To live on a narrowboat is to live in a world of either slack or taut ropes. In the downpour, as the river’s level spikes, I looked out the window at the mooring ropes straining against the pontoon, wondering when to slacken off, when to let the boat lurch like a dog on a string. No sooner had the river swollen but it shrank again, the boat wafted in the stream on enough rope to hang itself.
In Katy Evans-Bush’s The Raft of the Medusa, houseboats provide the semblance of security. ‘A hundred miles away your boat / still bobbed all night as if you slept, / cradled like the other sleepers / up and down the canal moorings; lapped at bed level, always moving / but always in the same place in the morning’. The ‘you’ is not sleeping there, is not cradled like the other sleepers, the gentle and warm vocabulary perhaps masking the emptiness at the heart of the illusion. The boat is an eloquent metaphor for the poem’s central relationship: ‘The hardest part was not overbalancing. / You were the one who said it: what…? / Across the road the library’s flag / went smack on its pole, then painfully billowed’. Look again at the detail from Géricault‘s painting. Is the central figure being held from the maelstrom, or rolled in?
The poems of Me and the Dead vividly evoke the details of the here and now. In The Bog of Despair, with memorable turn of phrase, Evans-Bush presents two women walking on the heath, ‘up a foresty path, / past a rubber hung like a thief on a tree, / full of swag’. This is audacious, iconoclastic writing, swinging from the sublimity of the Old Masters to the cheeky swag bag. In a poem like East Ten, Evans-Bush also demonstrates an ear for the spoken word, as her slice of Walthamstow street life sparkles with sovereign rings and swear words. The confrontational nature of the speaker is abrasive but, as her boyfriend hits her, the poem turns on her reflex response. ‘No way am I takin’ that crap. / So I slap ‘im back, and I guess me ring / caught his earring’. Some may scorn ladette culture but we should applaud the spunk presented here. Evans-Bush’s nod to Catullus reminds us that things never change and invites us to adopt a broader perspective.
In ‘To My Next Lover’ we are presented with the singleton’s busy, empty life: ‘I cleaned the kitchen, changed my bed, / lay in the bath with a book, eyed up a waiter, / tried new perfume on, I thought about you – ‘. Her control of the line is pitch-perfect and they’re deliciously undermined by comic asides: ‘running my hands over lace, undoing clasps / (but only to put on the old ones and wash the windows)’. Across the collection, Katy Evans-Bush presents women as confident, strong and materialistic. Yet, in The Bog of Despair, ‘the jeweller’s-window view / of London had ceased to be amusing’ and the cold hand of death takes the shine off the shop window. She wears her scholarship lightly, as her title references John Bunyan‘s The Pilgrim’s Progress, in which an Everyman figure struggles to overcome his worldliness and to attain a set of higher values. Yet again: people don’t change.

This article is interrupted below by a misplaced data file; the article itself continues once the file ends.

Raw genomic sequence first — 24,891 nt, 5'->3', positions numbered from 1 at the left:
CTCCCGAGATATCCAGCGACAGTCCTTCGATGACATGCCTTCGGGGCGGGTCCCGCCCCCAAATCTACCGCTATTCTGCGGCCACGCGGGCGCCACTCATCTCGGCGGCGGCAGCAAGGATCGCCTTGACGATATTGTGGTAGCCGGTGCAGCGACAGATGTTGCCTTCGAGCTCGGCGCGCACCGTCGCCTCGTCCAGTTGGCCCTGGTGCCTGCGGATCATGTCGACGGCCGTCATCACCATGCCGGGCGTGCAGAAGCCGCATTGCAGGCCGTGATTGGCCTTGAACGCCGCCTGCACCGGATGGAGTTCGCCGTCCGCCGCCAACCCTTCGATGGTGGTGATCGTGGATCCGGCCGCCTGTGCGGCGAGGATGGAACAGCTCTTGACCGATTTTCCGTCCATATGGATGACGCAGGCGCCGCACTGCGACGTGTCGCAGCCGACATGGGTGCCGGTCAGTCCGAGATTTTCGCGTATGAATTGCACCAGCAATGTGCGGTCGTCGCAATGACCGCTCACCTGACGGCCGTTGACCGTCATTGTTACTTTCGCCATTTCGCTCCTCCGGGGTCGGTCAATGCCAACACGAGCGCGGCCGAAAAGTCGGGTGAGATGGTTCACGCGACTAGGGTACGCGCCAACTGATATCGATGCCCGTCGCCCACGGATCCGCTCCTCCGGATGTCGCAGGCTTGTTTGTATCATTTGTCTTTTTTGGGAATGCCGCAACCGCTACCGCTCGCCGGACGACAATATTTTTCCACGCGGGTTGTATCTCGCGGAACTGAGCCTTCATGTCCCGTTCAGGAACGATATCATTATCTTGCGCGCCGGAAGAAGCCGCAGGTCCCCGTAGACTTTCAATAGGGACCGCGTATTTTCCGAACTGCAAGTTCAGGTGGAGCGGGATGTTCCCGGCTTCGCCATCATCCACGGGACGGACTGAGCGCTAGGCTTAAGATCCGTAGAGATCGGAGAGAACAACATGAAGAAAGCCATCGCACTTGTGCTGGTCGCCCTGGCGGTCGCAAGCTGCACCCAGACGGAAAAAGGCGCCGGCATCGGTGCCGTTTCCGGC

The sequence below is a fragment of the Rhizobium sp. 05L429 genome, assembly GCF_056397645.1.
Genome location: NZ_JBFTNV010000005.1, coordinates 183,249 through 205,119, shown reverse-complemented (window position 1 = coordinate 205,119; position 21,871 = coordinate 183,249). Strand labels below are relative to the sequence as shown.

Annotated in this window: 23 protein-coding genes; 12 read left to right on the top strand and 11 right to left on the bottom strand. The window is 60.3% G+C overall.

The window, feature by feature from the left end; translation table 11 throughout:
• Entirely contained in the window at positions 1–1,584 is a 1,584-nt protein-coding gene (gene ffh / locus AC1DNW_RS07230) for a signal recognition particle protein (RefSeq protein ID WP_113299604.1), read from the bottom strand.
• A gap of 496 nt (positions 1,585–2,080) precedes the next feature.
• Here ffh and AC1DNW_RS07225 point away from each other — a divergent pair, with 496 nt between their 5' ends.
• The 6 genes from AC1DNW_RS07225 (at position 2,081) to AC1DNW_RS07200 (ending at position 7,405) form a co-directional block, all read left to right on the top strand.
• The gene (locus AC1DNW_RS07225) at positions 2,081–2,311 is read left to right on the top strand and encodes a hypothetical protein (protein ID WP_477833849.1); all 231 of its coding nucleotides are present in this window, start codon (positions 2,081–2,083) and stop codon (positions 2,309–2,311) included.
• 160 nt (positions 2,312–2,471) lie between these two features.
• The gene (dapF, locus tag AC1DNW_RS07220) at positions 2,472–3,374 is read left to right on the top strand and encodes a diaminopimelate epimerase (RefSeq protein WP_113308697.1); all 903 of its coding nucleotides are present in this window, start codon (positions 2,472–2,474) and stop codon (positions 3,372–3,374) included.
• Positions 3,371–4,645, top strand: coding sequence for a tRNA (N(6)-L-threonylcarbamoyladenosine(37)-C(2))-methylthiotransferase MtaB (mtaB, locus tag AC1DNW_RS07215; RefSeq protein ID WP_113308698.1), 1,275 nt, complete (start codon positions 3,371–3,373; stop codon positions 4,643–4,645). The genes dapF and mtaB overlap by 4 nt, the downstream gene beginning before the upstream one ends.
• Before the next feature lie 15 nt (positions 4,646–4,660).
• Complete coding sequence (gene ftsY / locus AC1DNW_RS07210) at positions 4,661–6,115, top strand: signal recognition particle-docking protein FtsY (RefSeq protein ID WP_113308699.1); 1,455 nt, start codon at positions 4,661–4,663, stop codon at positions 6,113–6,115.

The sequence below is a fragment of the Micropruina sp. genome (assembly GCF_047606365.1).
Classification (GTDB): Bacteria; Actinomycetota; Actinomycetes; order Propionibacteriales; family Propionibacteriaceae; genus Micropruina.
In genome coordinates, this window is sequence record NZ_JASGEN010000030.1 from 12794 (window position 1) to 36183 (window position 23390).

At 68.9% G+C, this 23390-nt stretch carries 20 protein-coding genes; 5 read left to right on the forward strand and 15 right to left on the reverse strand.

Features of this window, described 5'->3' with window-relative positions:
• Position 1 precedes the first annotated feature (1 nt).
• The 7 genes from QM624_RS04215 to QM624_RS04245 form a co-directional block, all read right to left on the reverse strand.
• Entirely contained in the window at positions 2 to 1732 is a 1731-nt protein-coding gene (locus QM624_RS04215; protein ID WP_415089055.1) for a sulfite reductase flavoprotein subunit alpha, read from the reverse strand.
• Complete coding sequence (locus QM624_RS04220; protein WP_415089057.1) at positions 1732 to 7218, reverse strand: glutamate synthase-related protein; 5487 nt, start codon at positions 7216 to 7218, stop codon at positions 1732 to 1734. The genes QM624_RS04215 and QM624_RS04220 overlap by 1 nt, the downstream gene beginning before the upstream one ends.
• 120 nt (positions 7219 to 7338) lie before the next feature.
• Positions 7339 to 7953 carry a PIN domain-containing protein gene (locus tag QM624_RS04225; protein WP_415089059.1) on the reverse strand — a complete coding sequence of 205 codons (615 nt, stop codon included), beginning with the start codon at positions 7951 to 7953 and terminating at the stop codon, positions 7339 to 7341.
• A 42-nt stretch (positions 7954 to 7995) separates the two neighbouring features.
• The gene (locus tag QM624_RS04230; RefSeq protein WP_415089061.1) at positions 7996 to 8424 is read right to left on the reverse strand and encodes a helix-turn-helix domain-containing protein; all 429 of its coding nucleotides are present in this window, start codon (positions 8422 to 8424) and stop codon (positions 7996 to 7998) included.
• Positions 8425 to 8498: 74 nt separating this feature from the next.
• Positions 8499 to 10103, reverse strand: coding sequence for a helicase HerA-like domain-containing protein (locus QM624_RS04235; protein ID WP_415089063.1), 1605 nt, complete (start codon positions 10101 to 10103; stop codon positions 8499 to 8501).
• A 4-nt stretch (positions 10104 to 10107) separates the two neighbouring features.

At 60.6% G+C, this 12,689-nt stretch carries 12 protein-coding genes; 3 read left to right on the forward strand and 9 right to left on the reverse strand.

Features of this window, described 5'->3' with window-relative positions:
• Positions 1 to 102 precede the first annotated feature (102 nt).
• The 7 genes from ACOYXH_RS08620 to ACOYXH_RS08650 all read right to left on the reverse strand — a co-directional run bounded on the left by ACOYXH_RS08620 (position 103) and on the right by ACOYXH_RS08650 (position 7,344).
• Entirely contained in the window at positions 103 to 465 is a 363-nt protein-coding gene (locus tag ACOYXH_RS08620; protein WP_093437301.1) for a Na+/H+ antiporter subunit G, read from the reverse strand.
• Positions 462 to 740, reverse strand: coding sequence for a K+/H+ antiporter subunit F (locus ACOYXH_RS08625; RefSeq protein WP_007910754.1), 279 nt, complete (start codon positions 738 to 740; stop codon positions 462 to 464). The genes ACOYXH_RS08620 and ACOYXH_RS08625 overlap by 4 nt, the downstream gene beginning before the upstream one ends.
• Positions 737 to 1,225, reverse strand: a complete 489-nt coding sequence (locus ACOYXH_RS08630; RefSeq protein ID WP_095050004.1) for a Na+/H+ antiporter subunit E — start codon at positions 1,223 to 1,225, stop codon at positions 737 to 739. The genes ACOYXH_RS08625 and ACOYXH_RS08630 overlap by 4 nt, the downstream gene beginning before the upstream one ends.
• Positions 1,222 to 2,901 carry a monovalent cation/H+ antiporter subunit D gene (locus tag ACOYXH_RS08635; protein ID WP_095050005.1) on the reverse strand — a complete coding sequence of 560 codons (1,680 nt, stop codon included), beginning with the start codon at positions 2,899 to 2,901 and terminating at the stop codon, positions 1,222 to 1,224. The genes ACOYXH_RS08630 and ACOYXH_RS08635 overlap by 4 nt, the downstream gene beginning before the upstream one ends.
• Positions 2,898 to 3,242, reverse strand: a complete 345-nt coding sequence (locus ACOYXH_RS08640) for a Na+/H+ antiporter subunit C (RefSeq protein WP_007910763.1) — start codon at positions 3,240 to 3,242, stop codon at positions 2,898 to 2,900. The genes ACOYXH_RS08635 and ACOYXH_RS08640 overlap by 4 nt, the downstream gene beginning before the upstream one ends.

To return to the narrowboat, I never had much luck keeping the river out of mine and books were the main casualties. Binning a warped, wrecked copy of Cakes and Custard, a collection of cautionary rhymes that belonged to my mother, broke my heart. Evans-Bush reminds us in The Only Reader that the book’s spine will crack and its glue will dry, ‘Its leaves falling brown and acidic on someone’s floor, / Lines scattered randomly and perhaps thrown on a fire’. Her tone is lyrical and elegiac. Yet my Thames-doused copy of Plath, buckled and funny smelling, is still readable and to do so is to reanimate it: ‘a lightning bolt like a rag on a kite-tail / So high on the hill that not even time can reach it’.
Me and the Dead, Katy Evans-Bush’s debut collection, is stunning. The rhythms of London beat on the page and she presents the city in all its sublime foolishness.